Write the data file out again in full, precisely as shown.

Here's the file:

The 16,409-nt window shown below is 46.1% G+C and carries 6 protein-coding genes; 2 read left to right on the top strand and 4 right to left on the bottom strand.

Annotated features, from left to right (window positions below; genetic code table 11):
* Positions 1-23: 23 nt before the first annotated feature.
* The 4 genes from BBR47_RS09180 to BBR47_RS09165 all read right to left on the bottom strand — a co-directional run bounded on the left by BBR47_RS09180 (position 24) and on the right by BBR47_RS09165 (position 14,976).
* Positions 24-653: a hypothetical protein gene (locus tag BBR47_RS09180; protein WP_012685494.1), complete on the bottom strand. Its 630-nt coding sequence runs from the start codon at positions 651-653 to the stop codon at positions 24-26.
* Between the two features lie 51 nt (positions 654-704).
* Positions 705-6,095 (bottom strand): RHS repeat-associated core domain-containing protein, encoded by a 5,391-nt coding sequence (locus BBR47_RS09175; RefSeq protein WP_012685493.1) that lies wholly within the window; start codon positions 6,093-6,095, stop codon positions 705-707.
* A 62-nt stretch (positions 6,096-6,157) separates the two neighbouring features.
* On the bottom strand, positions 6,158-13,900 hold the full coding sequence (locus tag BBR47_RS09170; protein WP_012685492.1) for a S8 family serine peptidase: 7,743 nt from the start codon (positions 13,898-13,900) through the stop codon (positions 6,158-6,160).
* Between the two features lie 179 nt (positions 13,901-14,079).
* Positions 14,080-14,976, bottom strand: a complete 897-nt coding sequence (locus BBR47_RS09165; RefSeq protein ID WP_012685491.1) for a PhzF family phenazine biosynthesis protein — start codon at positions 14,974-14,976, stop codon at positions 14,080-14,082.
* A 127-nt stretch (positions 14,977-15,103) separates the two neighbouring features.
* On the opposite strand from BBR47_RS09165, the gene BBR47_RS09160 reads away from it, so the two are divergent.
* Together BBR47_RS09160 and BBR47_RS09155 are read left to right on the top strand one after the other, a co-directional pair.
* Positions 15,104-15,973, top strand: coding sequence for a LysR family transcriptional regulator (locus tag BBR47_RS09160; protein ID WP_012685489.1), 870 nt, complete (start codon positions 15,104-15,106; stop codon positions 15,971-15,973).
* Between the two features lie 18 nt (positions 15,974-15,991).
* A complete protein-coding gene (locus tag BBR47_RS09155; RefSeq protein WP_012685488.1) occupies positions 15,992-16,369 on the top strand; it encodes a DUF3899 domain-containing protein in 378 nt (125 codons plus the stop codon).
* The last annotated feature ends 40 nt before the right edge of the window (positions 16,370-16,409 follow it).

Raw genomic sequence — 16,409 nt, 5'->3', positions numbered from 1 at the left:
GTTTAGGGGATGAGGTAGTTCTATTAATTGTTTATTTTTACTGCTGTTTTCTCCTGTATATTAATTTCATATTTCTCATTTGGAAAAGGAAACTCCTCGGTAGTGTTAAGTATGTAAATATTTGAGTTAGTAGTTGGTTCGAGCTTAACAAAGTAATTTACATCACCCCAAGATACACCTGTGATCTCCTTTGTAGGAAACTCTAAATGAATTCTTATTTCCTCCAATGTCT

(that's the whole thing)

The 16,409-nt window shown below is 46.1% G+C and carries 6 protein-coding genes; 2 read left to right on the top strand and 4 right to left on the bottom strand.

Annotated features, from left to right (window positions below; genetic code table 11):
* Positions 1-23: 23 nt before the first annotated feature.
* The 4 genes from BBR47_RS09180 to BBR47_RS09165 all read right to left on the bottom strand — a co-directional run bounded on the left by BBR47_RS09180 (position 24) and on the right by BBR47_RS09165 (position 14,976).
* Positions 24-653: a hypothetical protein gene (locus tag BBR47_RS09180; protein WP_012685494.1), complete on the bottom strand. Its 630-nt coding sequence runs from the start codon at positions 651-653 to the stop codon at positions 24-26.
* Between the two features lie 51 nt (positions 654-704).
* Positions 705-6,095 (bottom strand): RHS repeat-associated core domain-containing protein, encoded by a 5,391-nt coding sequence (locus BBR47_RS09175; RefSeq protein WP_012685493.1) that lies wholly within the window; start codon positions 6,093-6,095, stop codon positions 705-707.
* A 62-nt stretch (positions 6,096-6,157) separates the two neighbouring features.
* On the bottom strand, positions 6,158-13,900 hold the full coding sequence (locus tag BBR47_RS09170; protein WP_012685492.1) for a S8 family serine peptidase: 7,743 nt from the start codon (positions 13,898-13,900) through the stop codon (positions 6,158-6,160).
* Between the two features lie 179 nt (positions 13,901-14,079).
* Positions 14,080-14,976, bottom strand: a complete 897-nt coding sequence (locus BBR47_RS09165; RefSeq protein ID WP_012685491.1) for a PhzF family phenazine biosynthesis protein — start codon at positions 14,974-14,976, stop codon at positions 14,080-14,082.
* A 127-nt stretch (positions 14,977-15,103) separates the two neighbouring features.
* On the opposite strand from BBR47_RS09165, the gene BBR47_RS09160 reads away from it, so the two are divergent.
* Together BBR47_RS09160 and BBR47_RS09155 are read left to right on the top strand one after the other, a co-directional pair.
* Positions 15,104-15,973, top strand: coding sequence for a LysR family transcriptional regulator (locus tag BBR47_RS09160; protein ID WP_012685489.1), 870 nt, complete (start codon positions 15,104-15,106; stop codon positions 15,971-15,973).
* Between the two features lie 18 nt (positions 15,974-15,991).
* A complete protein-coding gene (locus tag BBR47_RS09155; RefSeq protein WP_012685488.1) occupies positions 15,992-16,369 on the top strand; it encodes a DUF3899 domain-containing protein in 378 nt (125 codons plus the stop codon).
* The last annotated feature ends 40 nt before the right edge of the window (positions 16,370-16,409 follow it).

Raw genomic sequence — 16,409 nt, 5'->3', positions numbered from 1 at the left:
GTTTAGGGGATGAGGTAGTTCTATTAATTGTTTATTTTTACTGCTGTTTTCTCCTGTATATTAATTTCATATTTCTCATTTGGAAAAGGAAACTCCTCGGTAGTGTTAAGTATGTAAATATTTGAGTTAGTAGTTGGTTCGAGCTTAACAAAGTAATTTACATCACCCCAAGATACACCTGTGATCTCCTTTGTAGGAAACTCTAAATGAATTCTTATTTCCTCCAATGTCT